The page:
TRIPTYCH FOR TWO

This piece explores the role that transformation and interpretation play in creative processes. It examines a meta-level transformation in which an entire piece is transformed through reinterpretation by another artist. Composer Simon Eastwood asked artist Oleksiy Koval to reinterpret his…

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This piece explores the role that transformation and interpretation play in creative processes. It examines a meta-level transformation in which an entire piece is transformed through reinterpretation by another artist. Composer Simon Eastwood asked artist Oleksiy Koval to reinterpret his composition Triptych for Two in any way he saw fit, with no brief other than to use this music as a starting point.

The original musical work itself was written as an abstract study in rhythm and time, intended to be evocative without necessarily conjuring anything in particular. The first movement explores two conflicting pulse streams, related by a ratio of three against four. Each part develops according to its own logic, guided by two different Lindenmayer Systems that mimic the organic growth of natural organisms. The second movement, on the other hand, has an extremely regular pulse and instead develops a long arc of tension and release which unfolds over the course of the movement. The third movement works with larger blocks of sound, which are cut up and then spliced together to create a dynamic interplay between the two instruments. It briefly restates musical material from the previous two movements, ending the set with a fiery and energetic flourish.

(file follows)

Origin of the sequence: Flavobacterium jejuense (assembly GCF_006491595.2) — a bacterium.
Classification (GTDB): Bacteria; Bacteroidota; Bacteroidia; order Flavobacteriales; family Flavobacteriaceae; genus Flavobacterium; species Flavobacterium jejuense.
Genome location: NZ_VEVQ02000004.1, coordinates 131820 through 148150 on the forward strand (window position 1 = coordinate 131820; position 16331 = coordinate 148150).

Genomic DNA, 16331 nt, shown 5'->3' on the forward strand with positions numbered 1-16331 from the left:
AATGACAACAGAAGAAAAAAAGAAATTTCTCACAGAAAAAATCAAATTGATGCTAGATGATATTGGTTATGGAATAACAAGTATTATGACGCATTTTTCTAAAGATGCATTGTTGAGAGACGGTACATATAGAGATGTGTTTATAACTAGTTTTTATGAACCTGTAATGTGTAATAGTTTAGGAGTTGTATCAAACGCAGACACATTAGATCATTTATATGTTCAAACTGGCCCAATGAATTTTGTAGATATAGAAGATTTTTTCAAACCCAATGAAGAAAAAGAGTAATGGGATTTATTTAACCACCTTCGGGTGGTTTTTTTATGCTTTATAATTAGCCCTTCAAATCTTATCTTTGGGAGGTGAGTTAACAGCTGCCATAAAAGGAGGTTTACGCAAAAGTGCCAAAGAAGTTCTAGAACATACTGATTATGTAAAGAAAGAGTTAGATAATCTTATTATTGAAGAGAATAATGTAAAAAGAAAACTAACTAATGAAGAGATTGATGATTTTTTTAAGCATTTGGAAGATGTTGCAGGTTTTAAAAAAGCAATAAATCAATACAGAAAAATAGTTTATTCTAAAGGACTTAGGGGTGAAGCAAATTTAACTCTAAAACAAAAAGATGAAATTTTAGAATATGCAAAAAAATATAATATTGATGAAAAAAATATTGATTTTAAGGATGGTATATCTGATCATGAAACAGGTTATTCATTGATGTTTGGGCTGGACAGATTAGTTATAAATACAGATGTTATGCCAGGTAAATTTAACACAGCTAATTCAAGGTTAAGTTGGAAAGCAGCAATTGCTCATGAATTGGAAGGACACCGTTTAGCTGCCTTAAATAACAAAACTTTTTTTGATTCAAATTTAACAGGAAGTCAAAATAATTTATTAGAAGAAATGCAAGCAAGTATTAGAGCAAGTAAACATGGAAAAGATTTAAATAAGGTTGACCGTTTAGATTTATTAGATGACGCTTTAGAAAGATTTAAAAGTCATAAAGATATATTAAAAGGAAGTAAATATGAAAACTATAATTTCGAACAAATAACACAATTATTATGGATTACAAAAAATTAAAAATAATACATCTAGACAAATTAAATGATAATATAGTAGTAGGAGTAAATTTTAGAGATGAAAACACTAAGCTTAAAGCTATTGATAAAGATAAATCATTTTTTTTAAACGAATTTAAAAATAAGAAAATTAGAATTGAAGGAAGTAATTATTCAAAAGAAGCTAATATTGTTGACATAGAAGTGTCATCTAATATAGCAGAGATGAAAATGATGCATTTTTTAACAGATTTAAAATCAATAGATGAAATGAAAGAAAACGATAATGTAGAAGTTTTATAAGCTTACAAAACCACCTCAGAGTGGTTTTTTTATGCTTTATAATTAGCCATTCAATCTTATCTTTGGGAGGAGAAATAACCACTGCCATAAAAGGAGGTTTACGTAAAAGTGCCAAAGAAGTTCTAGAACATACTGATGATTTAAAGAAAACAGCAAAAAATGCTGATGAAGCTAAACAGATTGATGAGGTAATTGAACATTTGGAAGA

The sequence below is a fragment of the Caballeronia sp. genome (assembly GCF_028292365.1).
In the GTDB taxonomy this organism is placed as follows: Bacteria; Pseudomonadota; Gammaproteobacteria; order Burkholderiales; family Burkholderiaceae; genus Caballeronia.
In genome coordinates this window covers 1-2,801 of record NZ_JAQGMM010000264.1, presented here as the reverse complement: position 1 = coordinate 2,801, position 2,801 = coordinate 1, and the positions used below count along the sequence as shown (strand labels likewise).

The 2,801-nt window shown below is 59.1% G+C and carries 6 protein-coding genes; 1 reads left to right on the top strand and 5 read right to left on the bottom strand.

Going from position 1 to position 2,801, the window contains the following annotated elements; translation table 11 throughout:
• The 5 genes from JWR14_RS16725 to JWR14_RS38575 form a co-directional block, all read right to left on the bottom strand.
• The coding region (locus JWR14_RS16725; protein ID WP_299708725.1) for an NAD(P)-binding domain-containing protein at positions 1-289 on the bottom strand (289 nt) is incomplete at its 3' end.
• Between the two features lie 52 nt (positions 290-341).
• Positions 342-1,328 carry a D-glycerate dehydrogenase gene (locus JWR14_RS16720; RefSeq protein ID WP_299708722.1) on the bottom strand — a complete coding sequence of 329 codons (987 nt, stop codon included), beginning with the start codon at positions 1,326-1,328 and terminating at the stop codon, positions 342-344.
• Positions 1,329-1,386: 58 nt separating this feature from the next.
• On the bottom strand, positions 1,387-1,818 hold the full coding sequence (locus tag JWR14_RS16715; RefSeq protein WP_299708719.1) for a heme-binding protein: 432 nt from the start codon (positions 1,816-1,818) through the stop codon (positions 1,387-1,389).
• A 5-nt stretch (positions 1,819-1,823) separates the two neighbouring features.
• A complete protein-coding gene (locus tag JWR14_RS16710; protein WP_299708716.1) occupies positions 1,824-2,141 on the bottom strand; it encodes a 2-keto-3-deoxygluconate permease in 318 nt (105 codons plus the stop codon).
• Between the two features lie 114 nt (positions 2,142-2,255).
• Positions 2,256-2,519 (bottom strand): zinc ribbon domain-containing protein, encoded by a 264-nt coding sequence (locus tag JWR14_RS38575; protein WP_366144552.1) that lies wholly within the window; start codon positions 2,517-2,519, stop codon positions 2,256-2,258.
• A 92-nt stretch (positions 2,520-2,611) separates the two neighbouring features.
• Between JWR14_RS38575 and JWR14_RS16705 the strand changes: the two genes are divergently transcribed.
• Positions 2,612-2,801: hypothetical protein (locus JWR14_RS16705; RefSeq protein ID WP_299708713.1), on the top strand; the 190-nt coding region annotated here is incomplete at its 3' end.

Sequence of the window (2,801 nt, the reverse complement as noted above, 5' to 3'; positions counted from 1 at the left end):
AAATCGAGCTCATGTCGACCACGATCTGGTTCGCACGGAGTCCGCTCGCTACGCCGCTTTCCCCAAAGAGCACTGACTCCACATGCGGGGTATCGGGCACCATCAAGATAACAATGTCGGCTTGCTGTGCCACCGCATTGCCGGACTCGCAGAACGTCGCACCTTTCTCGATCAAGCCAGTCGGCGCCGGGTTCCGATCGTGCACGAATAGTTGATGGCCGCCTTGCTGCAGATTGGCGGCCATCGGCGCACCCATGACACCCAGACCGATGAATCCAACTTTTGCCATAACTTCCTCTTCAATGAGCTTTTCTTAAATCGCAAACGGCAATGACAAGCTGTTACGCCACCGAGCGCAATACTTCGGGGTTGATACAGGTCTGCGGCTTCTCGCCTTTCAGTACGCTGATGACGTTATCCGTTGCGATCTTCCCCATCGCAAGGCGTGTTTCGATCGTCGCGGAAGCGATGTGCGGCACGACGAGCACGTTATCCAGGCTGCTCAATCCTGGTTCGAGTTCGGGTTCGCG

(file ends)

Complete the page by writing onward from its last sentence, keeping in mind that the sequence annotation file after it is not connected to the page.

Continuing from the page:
After listening the original recording, Koval decided to respond to the work in real-time by creating a digital painting which unfolds as the piece progresses. This interpretation takes its structure from the musical composition, but by expressing that composition though another medium transforms the way in which we perceive the piece. In particular, Koval’s movement from black to white to black again creates another layer of structural complexity not present if one listens to the recording alone. By showing the creation of the painting over time, the relationship between the surface (the screen) and the way in which the artist applies colour to that surface is expressed. Much in the same way that one can observe the brush strokes on a static painting, the movements on the screen express the process of creation for this artwork.

The music is performed by Naoto Segawa and Monique Lapins, who perform as a violin and percussion duo in Wellington, New Zealand.

Composer
SIMON EASTWOOD

Violin
MONIQUE LAPINS

Snare drum
NAOTO SEGAWA

Recording Engineer
JESSE AUSTIN-STEWART

Adam Concert Room,
New Zealand School of Music,
Victoria University of Wellington
25th of April 2018

Painting
OLEKSIY KOVAL

I thank
MICHAEL GENE AICHNER
CLAUS STIRZENBECHER
VERONIKA WENGER
for their precious collaboration
in the making of this painting and video.

The Beautiful Formula Casa, Munich
22nd of June 2018

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